The campus of Jawaharlal Nehu University, New Delhi, saw another round of celebrations as news broke of interim bail granted to Umar Khalid and Anirban Bhattacharya. At the same time, actor Anupam Kher made an appearance on campus for the screening of his film Buddha In A Traffic Jam part of the series of cultural evenings, on Friday organised by the BJP’s student wing the ABVP.
Khalid and Bhattacharya have been in jail on charges of sedition since 13 February when they surrendered to the police. As news of the bail reached JNU at 4pm, students came tumbling out to the Sabarmati Dhaba. Chanting their now famous slogans of azaadi, they covered each other in gulal, marking holi with victory for students. Kanhaiya Kumar, JNU student union president, also out on bail after being jailed on similar charges, expressed his happiness but reminded students that their fight was a long one.
Then dancing commenced to the dubstep remix of Kumar’s azaadi speech, created by Chandigarh-based music artiste DubSharma when Kumar was in jail. Both students were released from Tihar by 9pm on Friday night, as the campus announced a unity march for them.
In perhaps the best demonstration of inclusivity, hundreds of students also turned out to listen to Anupam Kher and watch his movie. Kher, in his speech, took multiple jibes at Kumar, Khalid and Bhattacharya, saying that those who returned to campus on bail weren’t “Olympic winners”, they weren’t “Sachin Tendulkar or even Saina Nehrwal”. “Heroes are those who speak good of the nation, not those who speak ill,” he added.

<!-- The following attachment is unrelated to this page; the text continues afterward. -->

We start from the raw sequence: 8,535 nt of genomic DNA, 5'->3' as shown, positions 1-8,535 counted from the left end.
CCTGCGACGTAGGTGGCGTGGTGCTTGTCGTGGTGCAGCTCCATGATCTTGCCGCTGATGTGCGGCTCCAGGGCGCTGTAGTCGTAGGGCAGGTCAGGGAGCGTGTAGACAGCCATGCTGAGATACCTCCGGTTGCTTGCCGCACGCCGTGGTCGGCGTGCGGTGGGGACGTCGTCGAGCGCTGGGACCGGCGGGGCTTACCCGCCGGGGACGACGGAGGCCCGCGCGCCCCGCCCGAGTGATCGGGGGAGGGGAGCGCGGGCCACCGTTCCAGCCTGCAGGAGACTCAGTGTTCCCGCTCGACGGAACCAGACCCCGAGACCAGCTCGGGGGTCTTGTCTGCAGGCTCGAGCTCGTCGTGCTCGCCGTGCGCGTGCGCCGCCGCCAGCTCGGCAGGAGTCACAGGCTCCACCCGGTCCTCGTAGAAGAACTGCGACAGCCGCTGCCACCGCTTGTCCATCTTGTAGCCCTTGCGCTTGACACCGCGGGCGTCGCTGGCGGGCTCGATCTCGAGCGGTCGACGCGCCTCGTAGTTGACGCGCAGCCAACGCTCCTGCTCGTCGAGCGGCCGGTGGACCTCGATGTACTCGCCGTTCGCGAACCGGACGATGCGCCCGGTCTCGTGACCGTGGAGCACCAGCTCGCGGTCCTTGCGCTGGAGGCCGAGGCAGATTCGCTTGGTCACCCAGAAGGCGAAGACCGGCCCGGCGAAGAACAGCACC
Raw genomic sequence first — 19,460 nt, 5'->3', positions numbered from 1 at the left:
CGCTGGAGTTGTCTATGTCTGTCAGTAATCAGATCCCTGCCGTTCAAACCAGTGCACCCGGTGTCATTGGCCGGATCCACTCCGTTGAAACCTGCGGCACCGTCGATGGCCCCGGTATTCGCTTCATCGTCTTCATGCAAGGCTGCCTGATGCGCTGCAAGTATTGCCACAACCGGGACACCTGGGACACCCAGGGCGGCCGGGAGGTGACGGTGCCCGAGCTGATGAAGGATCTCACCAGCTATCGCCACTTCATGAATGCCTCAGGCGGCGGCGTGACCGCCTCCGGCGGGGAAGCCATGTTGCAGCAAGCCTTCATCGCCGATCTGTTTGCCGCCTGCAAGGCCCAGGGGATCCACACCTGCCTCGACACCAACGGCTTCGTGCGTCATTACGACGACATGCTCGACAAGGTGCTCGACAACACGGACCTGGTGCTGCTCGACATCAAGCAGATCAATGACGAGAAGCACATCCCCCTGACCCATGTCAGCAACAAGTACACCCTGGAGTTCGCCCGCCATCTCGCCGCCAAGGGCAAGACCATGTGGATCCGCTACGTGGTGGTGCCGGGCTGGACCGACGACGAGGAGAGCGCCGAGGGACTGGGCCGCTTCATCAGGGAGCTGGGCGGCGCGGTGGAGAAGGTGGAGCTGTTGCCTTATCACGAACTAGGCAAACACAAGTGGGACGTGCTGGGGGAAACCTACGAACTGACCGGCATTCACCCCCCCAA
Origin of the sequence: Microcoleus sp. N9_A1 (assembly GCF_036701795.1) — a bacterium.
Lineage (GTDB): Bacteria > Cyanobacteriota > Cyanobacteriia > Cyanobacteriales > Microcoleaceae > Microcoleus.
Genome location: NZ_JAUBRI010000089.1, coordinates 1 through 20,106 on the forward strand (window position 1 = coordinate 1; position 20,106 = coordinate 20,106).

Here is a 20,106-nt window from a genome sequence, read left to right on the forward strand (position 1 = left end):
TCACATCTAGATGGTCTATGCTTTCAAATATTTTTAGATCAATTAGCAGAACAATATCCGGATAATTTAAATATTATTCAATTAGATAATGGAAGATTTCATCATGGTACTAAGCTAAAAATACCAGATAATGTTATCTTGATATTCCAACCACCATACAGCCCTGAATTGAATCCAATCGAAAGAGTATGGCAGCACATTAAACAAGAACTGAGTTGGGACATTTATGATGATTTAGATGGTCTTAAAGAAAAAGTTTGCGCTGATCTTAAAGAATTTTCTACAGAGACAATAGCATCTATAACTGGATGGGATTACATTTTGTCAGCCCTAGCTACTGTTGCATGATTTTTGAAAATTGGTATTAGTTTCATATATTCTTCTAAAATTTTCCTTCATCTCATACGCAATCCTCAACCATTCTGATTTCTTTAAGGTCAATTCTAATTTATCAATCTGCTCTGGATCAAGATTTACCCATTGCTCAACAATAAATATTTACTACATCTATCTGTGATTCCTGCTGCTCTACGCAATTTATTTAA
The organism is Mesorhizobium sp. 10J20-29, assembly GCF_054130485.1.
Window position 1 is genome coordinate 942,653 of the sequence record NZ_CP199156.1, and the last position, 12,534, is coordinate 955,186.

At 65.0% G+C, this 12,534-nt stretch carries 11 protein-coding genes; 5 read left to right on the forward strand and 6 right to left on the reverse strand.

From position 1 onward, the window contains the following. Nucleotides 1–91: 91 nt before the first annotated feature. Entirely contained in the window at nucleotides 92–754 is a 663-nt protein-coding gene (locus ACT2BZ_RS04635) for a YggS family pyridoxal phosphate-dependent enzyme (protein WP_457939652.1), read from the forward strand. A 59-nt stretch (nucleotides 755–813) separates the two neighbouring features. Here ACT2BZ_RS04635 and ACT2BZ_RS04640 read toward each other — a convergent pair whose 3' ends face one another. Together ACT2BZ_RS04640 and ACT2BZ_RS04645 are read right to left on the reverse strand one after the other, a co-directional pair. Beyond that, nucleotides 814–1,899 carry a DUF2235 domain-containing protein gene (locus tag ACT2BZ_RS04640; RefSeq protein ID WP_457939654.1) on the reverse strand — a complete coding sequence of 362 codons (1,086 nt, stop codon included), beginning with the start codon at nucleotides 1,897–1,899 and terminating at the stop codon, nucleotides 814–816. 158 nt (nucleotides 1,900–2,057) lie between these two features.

In an attempt at self deprecating humour, he said that he had never been smart enough or had enough marks to be in JNU, but his education had ensured he learn to love his country. “There is no intoxication like that of desh bhakti,” said Kher.
Some audience members laughed, most waited patiently for the movie to start and a handful protested against his presence on campus. “Anupam Kher se azaadi” chanted some 20 students at the back of the crowd.
Defending his tweet where he said that chanting “Bharat Mata ki jai” the only slogan to prove one’s nationalism, he raised the slogan again as four tricolour flags waved behind him.
The movie itself was greeted with a big round of applause. However, the post screening interaction had little to do with questions specifically about the movie. Students bombarded Kher with more ideological questions and arguments, on the concept of bharat mata, on extremism in both the left and the right. The actor tried to field them as best as he could.